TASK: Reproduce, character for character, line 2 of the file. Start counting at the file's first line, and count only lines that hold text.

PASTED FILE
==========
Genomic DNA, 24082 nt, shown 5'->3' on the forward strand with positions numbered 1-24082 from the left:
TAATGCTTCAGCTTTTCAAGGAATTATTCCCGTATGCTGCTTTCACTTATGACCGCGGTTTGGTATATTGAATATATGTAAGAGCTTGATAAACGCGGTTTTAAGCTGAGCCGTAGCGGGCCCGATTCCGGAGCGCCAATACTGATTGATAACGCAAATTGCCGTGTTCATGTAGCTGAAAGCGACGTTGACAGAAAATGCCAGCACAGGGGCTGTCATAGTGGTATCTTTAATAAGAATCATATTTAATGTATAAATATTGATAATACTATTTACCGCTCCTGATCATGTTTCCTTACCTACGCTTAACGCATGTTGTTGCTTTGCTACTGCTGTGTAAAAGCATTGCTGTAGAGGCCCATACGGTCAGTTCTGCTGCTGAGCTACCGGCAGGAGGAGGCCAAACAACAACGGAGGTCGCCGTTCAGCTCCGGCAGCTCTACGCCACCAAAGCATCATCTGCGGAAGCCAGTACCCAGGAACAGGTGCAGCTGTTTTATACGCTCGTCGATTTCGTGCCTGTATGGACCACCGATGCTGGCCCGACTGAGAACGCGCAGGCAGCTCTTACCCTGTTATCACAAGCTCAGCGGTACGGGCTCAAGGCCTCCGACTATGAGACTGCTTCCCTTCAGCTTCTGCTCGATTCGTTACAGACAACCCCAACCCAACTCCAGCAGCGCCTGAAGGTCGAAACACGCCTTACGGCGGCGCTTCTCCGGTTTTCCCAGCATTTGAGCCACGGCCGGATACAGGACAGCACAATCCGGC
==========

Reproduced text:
TAATGCTTCAGCTTTTCAAGGAATTATTCCCGTATGCTGCTTTCACTTATGACCGCGGTTTGGTATATTGAATATATGTAAGAGCTTGATAAACGCGGTTTTAAGCTGAGCCGTAGCGGGCCCGATTCCGGAGCGCCAATACTGATTGATAACGCAAATTGCCGTGTTCATGTAGCTGAAAGCGACGTTGACAGAAAATGCCAGCACAGGGGCTGTCATAGTGGTATCTTTAATAAGAATCATATTTAATGTATAAATATTGATAATACTATTTACCGCTCCTGATCATGTTTCCTTACCTACGCTTAACGCATGTTGTTGCTTTGCTACTGCTGTGTAAAAGCATTGCTGTAGAGGCCCATACGGTCAGTTCTGCTGCTGAGCTACCGGCAGGAGGAGGCCAAACAACAACGGAGGTCGCCGTTCAGCTCCGGCAGCTCTACGCCACCAAAGCATCATCTGCGGAAGCCAGTACCCAGGAACAGGTGCAGCTGTTTTATACGCTCGTCGATTTCGTGCCTGTATGGACCACCGATGCTGGCCCGACTGAGAACGCGCAGGCAGCTCTTACCCTGTTATCACAAGCTCAGCGGTACGGGCTCAAGGCCTCCGACTATGAGACTGCTTCCCTTCAGCTTCTGCTCGATTCGTTACAGACAACCCCAACCCAACTCCAGCAGCGCCTGAAGGTCGAAACACGCCTTACGGCGGCGCTTCTCCGGTTTTCCCAGCATTTGAGCCACGGCCGGATACAGGACAGCACAATCCGGC